Chart displaying urinary sodium concentration in samplesImage taken from the McLaren Report part 2


The Drug Control Centre has received international accreditation from WADA.

It is also accredited by the UK Accreditation Service (UKAS) as a testing laboratory, in accordance with ISO 17025.

The Centre was accredited to the ISO Guide 25 quality standard (the predecessor to ISO 17025) in February 1997. It was the first International Olympic Committee/WADA accredited laboratory to achieve this distinction.

  • UKAS ISO 17025 Accreditation
  • WADA accreditation certificate 2018 (pdf, 314 KB)

Services and facilities

The Drug Control Centre at King's College London offers a range of analytical services to sports bodies worldwide. Samples collected outside the UK are welcomed, subject to compliance with WADA requirements. Samples collected within the UK are normally routed via UK Anti-Doping.

The Centre specialises in the analysis of anabolic steroids for forensic purposes.

In addition to its analytical work, the Centre provides expert evidence for disciplinary and employment tribunals.

Please contact us to discuss your requirements.

Prohibited substances in sport

The testing of sports competitors for prohibited substances is a challenging area of forensic science.

A huge number of prohibited substances need to be detected, and they are often found at very low concentrations. Nevertheless, unequivocal identification is essential since laboratory findings may be the subject of prolonged and intense legal scrutiny.

In many cases, the substance taken is detectable unchanged in urine or blood; in other cases, a metabolite or marker substance must be identified. Furthermore, although the mere presence of some banned substances which are foreign to the body constitutes an offence under the rules, some substances, such as testosterone, are also naturally produced in the body. It is particularly difficult to provide evidence of administration in these cases.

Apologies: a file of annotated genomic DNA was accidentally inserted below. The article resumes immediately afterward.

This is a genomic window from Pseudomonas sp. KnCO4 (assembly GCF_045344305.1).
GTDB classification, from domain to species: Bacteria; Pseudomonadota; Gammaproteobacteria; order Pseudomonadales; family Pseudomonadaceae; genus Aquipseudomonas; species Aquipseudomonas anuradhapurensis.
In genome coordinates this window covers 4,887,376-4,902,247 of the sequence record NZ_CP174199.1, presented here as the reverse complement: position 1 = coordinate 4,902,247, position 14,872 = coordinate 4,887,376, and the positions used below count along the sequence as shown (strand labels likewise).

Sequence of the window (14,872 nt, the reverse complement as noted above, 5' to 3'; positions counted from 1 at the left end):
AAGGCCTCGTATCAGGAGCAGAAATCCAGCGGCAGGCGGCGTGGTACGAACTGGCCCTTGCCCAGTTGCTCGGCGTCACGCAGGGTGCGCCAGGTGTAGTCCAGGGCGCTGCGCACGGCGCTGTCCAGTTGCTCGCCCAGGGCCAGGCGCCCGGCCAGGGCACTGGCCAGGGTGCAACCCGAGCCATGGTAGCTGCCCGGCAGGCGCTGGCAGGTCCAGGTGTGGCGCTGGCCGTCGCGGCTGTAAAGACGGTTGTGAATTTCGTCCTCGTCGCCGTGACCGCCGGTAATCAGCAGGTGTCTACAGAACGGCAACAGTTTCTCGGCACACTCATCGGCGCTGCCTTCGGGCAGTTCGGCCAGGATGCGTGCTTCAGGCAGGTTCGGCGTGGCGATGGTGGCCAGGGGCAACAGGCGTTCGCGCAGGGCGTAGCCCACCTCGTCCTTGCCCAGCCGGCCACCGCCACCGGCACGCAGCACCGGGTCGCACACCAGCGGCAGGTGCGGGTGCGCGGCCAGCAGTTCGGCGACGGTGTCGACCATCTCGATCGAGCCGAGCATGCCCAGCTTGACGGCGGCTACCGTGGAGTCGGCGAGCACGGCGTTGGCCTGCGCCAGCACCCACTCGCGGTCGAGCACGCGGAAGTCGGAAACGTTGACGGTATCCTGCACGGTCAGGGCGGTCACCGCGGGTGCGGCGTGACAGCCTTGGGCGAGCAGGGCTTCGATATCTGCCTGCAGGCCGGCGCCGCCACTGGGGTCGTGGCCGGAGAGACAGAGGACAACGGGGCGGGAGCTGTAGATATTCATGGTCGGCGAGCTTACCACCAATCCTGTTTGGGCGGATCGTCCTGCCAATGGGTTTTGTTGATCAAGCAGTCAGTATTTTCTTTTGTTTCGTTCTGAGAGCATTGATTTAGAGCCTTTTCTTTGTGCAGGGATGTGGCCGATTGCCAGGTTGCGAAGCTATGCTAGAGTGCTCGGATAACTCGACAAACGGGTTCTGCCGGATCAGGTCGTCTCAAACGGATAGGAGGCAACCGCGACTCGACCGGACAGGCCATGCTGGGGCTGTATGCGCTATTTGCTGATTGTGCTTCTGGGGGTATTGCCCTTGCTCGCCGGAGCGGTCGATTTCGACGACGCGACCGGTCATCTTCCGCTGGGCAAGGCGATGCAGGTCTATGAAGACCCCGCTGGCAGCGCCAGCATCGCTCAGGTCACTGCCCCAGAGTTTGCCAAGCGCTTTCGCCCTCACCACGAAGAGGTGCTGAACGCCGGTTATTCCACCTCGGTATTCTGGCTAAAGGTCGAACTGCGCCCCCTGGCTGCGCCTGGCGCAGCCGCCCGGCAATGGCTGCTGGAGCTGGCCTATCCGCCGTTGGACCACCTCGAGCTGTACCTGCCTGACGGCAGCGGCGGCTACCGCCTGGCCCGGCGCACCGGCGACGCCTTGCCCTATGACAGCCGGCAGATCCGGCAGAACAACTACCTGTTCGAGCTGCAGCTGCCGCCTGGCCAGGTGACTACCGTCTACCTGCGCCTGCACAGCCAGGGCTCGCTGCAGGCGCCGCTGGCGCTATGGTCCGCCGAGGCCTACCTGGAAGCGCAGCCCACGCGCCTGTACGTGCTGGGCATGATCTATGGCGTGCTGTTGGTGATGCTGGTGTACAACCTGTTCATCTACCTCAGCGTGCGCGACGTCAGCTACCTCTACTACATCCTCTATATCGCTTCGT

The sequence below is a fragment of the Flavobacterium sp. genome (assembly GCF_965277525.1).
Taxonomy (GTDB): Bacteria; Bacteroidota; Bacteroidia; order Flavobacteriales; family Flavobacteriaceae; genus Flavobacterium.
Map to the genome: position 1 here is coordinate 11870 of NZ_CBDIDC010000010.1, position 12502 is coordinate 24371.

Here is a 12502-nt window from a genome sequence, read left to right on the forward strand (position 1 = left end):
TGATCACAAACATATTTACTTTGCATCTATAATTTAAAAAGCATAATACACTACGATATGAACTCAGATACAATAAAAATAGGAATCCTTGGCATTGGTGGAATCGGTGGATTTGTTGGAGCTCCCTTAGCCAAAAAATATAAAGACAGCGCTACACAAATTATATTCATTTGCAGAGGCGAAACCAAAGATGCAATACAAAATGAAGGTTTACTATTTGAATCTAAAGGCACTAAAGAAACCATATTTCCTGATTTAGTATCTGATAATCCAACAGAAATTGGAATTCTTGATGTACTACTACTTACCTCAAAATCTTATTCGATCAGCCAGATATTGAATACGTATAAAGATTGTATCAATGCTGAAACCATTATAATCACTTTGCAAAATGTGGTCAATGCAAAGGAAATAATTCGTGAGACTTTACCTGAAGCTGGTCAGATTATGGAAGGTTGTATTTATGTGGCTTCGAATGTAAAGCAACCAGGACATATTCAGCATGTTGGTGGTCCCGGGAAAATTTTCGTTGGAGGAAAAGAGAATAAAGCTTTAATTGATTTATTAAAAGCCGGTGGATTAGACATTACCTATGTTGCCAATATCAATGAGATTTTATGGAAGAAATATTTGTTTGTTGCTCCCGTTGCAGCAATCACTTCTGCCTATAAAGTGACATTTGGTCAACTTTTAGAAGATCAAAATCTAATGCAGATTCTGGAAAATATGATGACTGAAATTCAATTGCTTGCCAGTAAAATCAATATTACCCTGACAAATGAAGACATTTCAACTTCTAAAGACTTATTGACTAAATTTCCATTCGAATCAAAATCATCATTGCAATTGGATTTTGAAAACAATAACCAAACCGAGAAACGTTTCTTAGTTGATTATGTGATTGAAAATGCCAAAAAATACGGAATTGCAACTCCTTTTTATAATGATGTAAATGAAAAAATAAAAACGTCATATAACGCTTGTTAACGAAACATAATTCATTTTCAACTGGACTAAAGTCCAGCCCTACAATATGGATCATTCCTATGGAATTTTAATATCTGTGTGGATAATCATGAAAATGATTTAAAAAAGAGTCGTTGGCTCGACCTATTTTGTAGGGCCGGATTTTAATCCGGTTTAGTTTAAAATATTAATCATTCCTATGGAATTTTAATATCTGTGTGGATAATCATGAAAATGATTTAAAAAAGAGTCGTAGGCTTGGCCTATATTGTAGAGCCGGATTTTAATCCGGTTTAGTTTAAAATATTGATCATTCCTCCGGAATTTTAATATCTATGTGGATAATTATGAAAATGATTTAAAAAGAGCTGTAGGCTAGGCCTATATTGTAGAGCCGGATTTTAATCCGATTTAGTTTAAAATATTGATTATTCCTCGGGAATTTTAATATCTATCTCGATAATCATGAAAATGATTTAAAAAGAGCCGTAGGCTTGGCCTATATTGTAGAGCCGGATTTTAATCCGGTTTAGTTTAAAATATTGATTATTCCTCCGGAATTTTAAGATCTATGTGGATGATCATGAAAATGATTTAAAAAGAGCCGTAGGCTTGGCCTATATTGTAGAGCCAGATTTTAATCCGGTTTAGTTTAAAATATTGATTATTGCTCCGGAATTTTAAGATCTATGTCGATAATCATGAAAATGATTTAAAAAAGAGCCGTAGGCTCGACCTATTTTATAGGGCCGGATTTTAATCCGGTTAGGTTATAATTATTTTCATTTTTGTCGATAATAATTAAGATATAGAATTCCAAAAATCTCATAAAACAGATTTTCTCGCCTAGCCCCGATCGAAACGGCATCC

The latest issues faced by WADA-accredited laboratories include testosterone, EPO, GH administration and blood doping. Future challenges are likely to include genetic manipulation.

The current list of prohibited substances is published on the World Anti-Doping Agency's website and updated annually.

Analysis of samples

Testing takes place in one of three settings:

  • competition testing (at an event)
  • out-of-competition testing (at squad sessions)
  • out-of-competition testing of individuals (at home or training venue)

All three methods of testing follow the same basic sample collection procedures, use the same sampling equipment and follow the same standards for testing, as set out in the World Anti-Doping Code.

The centre receives anonymous pairs of urine samples (‘A’ and ‘B’) from the competitors. The ‘B’ samples are stored safely while the ‘A’ samples are subjected to various levels and types of test.

If any abnormalities are noted, skilled scientific evaluation is used to interpret the resulting data. Between one and two per cent of the samples received by the centre result in an adverse finding, and in these cases the ‘B’ sample is made available to confirm or refute the finding in the ‘A’ sample. The athlete concerned has the right to be present during the testing of the B sample if they wish.

The Centre maintains a chain of custody for all the samples it analyses. This shows where a sample is stored at any time and records which members of staff have had access to it, when and why. This is an essential measure to prevent any tampering with samples.